By the time of this printing, the date should be set for the recall election of Marin County District Attorney Paula Kamena.
According to recall proponents, Kamena has failed in her duties through conscious wrongdoing and by covering for county corruption. Kamena characterizes the recall as backed by sore losers and misguided medical marijuana advocates.
The following outlines main elements of the pro-recall argument.
Family Court Cover-Up
Former Marin Civil Grand Juror Martin Silverman was so affected by what he heard on the Grand Jury, and when he and other grand jurors were blocked from investigating Marin Family Law Court (FLC) matters by the County Counsel's office, that he felt he had to take action. Motivated by the same sense of civic duty that led to his Grand Jury service, but barred by Grand Jury rules from disclosing confidential Grand Jury evidence or deliberations, he took what many view as a commendable, inventive step, and arranged for an independent investigation. The result was the 'Winner Report,' a scathing evaluation of the Marin Family Law Court system that called for further investigation and immediate suspensions of Judge Michael Dufficy and Commissioner Sylvia Shapiro.
Rather than seek to evaluate the merits of the Winner Report, Kamena immediately launched a threatening probe of Martin Silverman. Once the recall commenced, Kamena dropped the potentially embarrassing probe by handing it off to state Attorney General Bill Lockyer.
The Winner Report is commonly viewed as having sparked the spate of recall efforts by citizens dismayed by FLC decisions. It was assailed on relatively technical points in a vigorously defensive media campaign by insiders of the County legal community, but raised many substantive issues-about bias favoring insider attorneys, and other issues-which might reasonably justify further investigation.
The Winner Report's criticisms of the Family Law Court system were given dramatic support by the open testimonial of a system insider, Larkspur attorney Kathryn Ballentine Shepherd. Shepherd, who admitted to being one of the attorneys likely to benefit from the biases of the Courts, criticized the FLC system in general and Judge Dufficy in particular.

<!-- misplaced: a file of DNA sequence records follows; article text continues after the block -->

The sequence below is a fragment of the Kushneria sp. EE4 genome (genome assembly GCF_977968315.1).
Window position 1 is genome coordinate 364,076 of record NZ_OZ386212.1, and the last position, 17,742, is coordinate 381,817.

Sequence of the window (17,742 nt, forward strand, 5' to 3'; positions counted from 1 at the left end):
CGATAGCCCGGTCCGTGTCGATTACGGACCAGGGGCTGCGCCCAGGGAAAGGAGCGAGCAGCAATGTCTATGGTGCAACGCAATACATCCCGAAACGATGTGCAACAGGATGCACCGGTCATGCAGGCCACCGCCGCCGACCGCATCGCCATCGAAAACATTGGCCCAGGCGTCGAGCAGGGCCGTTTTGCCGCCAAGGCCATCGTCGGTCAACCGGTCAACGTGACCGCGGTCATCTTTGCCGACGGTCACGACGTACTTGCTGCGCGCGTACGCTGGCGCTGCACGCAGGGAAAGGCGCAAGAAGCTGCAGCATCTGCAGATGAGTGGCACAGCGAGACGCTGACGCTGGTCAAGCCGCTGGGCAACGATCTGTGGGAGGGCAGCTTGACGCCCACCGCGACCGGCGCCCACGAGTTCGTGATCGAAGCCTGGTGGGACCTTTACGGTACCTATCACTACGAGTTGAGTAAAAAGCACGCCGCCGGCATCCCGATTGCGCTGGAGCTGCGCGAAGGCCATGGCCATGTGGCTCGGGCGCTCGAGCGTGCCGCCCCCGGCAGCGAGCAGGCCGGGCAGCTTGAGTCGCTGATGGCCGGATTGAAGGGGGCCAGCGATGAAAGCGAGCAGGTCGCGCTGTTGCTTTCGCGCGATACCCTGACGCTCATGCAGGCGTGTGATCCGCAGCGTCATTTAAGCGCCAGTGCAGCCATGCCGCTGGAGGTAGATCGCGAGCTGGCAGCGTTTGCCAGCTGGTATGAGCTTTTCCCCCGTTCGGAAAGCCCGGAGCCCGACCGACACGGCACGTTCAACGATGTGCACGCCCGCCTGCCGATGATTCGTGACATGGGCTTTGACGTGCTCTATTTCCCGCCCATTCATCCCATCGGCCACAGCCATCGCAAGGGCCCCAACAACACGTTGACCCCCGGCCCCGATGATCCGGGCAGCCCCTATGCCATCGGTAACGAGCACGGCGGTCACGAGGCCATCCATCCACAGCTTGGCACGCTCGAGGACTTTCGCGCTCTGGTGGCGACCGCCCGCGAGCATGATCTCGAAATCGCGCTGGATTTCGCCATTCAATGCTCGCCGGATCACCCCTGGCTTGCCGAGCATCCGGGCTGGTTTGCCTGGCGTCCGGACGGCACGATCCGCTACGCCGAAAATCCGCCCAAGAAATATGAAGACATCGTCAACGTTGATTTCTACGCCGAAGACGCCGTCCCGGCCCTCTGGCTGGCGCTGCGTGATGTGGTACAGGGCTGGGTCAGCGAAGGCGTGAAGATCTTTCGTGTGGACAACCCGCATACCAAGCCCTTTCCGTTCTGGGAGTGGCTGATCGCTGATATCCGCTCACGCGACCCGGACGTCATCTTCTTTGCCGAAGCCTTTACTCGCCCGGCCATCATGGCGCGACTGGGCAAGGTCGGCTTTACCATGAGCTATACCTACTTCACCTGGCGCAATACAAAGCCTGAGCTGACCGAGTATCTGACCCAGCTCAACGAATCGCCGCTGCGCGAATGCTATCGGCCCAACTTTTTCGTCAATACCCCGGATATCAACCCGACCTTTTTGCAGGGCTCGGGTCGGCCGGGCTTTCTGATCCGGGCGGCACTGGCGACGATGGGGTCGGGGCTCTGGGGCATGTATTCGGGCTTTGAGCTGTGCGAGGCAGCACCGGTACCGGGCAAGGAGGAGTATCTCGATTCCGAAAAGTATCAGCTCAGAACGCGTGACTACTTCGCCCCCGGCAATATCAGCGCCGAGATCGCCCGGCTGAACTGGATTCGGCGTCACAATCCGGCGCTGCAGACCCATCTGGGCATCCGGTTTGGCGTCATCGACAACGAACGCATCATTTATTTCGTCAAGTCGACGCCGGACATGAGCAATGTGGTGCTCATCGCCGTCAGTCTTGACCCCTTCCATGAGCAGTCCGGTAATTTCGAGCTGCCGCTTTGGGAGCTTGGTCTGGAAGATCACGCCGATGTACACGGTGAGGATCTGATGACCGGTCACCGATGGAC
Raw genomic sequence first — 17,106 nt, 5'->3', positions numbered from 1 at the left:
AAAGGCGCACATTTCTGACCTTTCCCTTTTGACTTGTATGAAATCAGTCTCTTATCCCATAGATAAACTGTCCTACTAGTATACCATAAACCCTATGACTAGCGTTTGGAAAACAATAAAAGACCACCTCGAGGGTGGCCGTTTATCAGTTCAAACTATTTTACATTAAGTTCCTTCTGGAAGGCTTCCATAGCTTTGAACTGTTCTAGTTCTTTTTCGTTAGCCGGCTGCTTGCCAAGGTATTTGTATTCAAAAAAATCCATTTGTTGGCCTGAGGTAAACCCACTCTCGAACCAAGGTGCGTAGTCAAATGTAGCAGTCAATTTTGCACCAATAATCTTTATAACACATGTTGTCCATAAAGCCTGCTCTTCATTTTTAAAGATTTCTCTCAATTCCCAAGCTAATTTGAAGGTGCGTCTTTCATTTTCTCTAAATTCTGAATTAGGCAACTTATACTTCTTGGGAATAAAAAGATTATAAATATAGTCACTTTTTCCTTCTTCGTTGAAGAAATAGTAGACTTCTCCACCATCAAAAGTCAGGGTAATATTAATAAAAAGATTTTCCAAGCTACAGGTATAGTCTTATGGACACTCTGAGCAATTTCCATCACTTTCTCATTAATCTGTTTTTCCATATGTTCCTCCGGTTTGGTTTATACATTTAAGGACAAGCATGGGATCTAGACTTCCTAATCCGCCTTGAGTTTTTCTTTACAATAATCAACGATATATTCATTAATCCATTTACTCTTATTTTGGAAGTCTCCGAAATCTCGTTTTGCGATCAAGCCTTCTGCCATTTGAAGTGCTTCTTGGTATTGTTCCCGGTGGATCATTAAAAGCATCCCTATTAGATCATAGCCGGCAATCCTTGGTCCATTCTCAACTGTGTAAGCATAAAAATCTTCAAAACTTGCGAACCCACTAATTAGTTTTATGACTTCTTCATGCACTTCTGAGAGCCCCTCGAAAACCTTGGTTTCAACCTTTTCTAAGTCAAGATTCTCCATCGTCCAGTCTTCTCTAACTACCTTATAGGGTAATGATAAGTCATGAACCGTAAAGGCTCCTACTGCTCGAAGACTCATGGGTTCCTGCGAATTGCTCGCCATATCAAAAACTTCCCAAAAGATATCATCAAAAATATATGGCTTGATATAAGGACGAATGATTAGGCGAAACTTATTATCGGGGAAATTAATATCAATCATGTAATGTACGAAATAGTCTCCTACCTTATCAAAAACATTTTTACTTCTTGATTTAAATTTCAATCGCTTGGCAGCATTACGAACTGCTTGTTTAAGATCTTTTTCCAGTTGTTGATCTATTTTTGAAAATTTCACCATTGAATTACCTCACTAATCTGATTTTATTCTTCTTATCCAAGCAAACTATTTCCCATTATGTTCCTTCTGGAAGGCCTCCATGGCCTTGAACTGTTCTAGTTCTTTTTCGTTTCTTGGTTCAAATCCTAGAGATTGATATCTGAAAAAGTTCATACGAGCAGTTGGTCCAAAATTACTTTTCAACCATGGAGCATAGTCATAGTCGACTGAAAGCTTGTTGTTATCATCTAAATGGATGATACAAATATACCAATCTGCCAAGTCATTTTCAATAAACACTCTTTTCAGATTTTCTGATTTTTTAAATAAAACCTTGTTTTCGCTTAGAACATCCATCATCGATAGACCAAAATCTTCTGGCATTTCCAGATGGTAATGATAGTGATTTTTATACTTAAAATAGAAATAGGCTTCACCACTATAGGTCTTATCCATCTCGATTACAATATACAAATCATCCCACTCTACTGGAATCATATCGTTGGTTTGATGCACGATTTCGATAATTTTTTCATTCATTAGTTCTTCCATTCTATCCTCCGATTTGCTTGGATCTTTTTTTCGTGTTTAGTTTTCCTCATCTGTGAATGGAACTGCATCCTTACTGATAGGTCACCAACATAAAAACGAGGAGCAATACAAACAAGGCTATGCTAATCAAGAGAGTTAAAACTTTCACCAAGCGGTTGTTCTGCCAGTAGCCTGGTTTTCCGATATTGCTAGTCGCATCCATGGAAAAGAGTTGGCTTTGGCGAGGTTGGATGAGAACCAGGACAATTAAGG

Yet no independent investigation into wrongdoing was commissioned. Recall supporters say that the local sponsor for such an investigation would rightly be the DA.
Incidentally, both Silverman and Shepherd say they have had no personal involvement in the recalls.
Credit Card Cover-Up
Public code is clear on the matter of unauthorized use of public funds: any public servant who uses public funds and "makes any profit out of, or uses the same for any purpose not authorized by law is punishable by imprisonment in the state prison for two, three, or four years, and is disqualified from holding any public office in this state." State law would obviously supersede local policy.
When misuse of County credit cards by Supervisors Annette Rose and John Kress was discovered, Kamena's first reaction was not to look deeper, but to announce that nothing illegal had been done. Even recently, in explaining her reasons for not prosecuting, Kamena alternately insists that there was no intent of criminal activity, that there was no criminal activity, and that county policies were too ambiguous to establish wrongdoing. Critics insisted that Kamena was compelled by law to prosecute, even if the offense was minor.
Fielding Greaves, Secretary of the Marin United Taxpayer Association, writing to the Coastal Post (August 2000), said that he could find no record to back up County claims that County credit card rules apply to all County employees except Supervisors. He urged, "prompt investigation by Marin's reluctant DA Paula Kamena."
Assuming that there are ambiguous policies on the books, and-as challenging as it would be to believe-that the inappropriate credit card uses were not deliberate (which critics say is not, legally, a valid excuse from prosecution), the possibility that campaign finance funds were involved means potentially serious violations of FPPC regulations. Critics argue that such allegations should be thoroughly investigated and the results openly published.